Dr. Robert Bristow On Genomics, Radiation Therapy + Prostate Cancer

Dr. Robert B. Bristow talks with Prostatepedia about the intersection of genomics and radiation therapy for prostate cancer.

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Let’s talk about genomics. Do we have a way of predicting who will respond to radiation? And who will have severe side effects?

Dr. Robert B. Bristow: The short answer is no. My work with my colleagues in Canada involved a huge effort to sequence the entire genome, or the entire DNA network within prostate cancer in patients in the localized setting. What we know in localized disease is that there are a number of patients that under the microscope look like they have the same Gleason score. When we do whole genome sequencing, we see that about a quarter of these actually have a number of genetic rearrangements and mutations within their tumor.

It’s quite clear that the patients who have more aggressive mutations and increased number of mutations actually do worse. The way that they do worse is that they actually fail radiotherapy quite quickly after treatment. We therefore think that genetic instability, or the increased burden of mutation, is associated with hidden metastases as opposed to information about responding to surgery versus radiotherapy.

We’ve looked very hard in the Canadian study for a predictor of who would respond to radiotherapy versus who would respond to surgery. Although some early leads suggested one gene or another, I’m not confident right now that we actually have a marker so that when a patient comes into the clinic, we could do a quick test to say whether his disease was more or less sensitive to radiotherapy. We hope that will change, of course, with further data. But we don’t have it yet.

The other aspect that you pointed out is whether or not radiation side effects are associated with germline or blood DNA. Some data suggests there are specific gene mutations associated with cell growth, the way the cells contact each other, or DNA repair that might put patients at risk for erectile dysfunction or rectal bleeding. A lot of validation studies still need to be completed. It is also not ready for prime time.

Something that has come up in the last two to three years is that patients can have defects in genes associated with DNA repair. Your readers will have heard about the BRCA1 and BRCA2 genes normally associated with ovarian and breast cancer. We now know if you are a male BRCA2 carrier you have an increased risk for prostate cancer and an increased risk of aggressive prostate cancer.

One Canadian study suggested that some of these localized cancers in BRCA carriers already had acquired resistance patterns to hormone therapy and other types of therapy even though they had never seen the therapy. They are almost primed for resistance.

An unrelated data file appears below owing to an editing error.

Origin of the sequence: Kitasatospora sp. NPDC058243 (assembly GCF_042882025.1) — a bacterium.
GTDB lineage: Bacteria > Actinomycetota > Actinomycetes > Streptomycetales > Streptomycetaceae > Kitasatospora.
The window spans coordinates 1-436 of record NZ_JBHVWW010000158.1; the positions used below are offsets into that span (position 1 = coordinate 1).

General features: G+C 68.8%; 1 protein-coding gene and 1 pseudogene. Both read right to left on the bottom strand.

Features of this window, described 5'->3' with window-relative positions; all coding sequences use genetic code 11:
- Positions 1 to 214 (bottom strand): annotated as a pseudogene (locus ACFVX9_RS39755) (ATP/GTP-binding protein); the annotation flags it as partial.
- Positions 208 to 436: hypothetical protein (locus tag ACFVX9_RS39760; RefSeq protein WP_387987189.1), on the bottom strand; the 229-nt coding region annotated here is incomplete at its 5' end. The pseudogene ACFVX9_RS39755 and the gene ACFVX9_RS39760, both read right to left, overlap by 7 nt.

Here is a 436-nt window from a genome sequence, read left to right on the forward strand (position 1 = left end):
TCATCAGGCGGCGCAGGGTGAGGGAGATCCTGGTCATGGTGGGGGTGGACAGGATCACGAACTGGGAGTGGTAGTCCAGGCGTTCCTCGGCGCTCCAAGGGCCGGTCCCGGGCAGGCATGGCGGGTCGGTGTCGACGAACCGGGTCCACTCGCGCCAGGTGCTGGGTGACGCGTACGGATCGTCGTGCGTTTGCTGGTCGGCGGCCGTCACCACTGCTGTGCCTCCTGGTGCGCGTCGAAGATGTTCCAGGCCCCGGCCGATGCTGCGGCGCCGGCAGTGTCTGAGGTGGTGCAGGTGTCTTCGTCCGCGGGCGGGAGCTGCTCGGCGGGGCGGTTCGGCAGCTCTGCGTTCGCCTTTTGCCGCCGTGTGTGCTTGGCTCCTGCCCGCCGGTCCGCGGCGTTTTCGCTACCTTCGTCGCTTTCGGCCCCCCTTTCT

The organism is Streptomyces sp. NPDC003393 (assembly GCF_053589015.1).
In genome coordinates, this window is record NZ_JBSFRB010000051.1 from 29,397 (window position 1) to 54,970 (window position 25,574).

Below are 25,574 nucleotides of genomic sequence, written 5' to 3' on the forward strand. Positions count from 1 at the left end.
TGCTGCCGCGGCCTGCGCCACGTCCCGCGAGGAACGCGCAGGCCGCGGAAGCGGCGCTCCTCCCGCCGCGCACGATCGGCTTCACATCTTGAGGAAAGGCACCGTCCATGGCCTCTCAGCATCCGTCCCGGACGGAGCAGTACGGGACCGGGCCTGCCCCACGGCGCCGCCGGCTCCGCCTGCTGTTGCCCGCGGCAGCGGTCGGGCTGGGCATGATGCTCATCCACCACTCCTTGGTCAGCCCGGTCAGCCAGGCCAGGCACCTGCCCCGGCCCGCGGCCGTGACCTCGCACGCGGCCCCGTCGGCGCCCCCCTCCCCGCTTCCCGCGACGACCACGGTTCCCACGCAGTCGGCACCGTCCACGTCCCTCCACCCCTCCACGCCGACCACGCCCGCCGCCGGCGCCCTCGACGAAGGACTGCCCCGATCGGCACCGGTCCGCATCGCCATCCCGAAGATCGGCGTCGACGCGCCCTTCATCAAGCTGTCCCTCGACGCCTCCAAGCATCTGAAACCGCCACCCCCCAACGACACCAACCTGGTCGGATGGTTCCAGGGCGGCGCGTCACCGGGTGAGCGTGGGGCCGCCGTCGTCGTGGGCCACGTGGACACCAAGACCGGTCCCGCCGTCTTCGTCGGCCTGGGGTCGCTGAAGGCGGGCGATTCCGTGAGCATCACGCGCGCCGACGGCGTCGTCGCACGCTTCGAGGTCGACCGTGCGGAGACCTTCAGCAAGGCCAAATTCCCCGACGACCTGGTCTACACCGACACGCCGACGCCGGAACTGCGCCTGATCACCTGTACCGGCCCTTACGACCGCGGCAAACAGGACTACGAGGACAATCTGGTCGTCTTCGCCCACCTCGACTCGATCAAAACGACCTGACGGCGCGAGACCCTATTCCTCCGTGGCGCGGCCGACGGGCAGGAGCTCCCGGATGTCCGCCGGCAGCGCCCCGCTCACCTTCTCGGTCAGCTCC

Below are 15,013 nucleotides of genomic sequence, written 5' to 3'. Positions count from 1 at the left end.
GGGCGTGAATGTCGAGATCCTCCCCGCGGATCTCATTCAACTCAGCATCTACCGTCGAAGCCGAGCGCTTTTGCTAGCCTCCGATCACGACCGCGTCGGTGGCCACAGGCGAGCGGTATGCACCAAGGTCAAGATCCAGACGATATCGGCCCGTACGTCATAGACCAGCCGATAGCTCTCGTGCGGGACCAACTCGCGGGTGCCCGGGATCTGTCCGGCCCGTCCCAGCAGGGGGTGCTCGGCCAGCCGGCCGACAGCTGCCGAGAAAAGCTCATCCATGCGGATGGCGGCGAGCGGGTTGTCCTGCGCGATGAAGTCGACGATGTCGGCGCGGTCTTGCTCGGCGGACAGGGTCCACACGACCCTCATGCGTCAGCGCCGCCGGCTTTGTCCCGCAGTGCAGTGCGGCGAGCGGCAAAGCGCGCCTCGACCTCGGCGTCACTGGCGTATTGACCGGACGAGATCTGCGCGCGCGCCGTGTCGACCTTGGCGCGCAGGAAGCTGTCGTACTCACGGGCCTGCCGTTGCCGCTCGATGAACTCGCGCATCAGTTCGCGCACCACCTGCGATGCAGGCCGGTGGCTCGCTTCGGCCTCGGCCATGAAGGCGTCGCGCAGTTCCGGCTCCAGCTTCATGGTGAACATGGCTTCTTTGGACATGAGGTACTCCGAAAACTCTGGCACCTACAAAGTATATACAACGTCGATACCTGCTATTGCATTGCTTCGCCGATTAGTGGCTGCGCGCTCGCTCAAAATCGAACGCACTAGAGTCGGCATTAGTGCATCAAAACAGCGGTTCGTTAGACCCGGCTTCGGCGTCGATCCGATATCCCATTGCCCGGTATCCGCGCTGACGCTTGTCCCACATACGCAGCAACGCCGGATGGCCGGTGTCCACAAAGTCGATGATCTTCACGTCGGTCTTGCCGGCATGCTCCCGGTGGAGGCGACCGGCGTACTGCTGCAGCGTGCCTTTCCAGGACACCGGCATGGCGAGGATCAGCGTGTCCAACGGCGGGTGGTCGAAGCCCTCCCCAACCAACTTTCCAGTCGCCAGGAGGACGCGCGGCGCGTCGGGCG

We also know that maybe up to 15% of patients with metastatic castrate-resistance prostate cancer have DNA repair defects. This is important because it speaks to mechanisms of resistance and aggressiveness based on genes in your bloodline. The other important thing we’ve learned in the last five years is that prostate cancer patients with BRCA1 and BRCA2 DNA repair defects respond to PARP inhibitors.

This is a very exciting area of precision oncology using genomics to predict those patients that might respond to a molecular-targeted therapy in this case.

One can only assume that there might be other stories like the DNA repair defect story that would give us more information about different types of tumors.

Dr. Bristow: This comes back to what we were talking about before: carefully designing clinical trials to compare one treatment versus another in large numbers of patients in which there is high content information about the immune landscape, genetics of the tumor, genetics of their bloodline, and functional imaging of the tumors. This will allow us to start to put this information together to come up with a more precise way of treating our patients.

Cancer is complex. The complexities of cancer are for us to discover, but also for us to develop a number of tests that give us a sense of that complexity so that we can use the right treatment for the right patient at the right time.

The promise of genomics in the last decade is now leading to novel treatment for patients. There are still situations for which we don’t know the best treatments. In those cases, patients need to demand from their healthcare givers information about which clinical trials are available to them so that we can solve these questions together. The reality is that we do require clinical trials to answer them.

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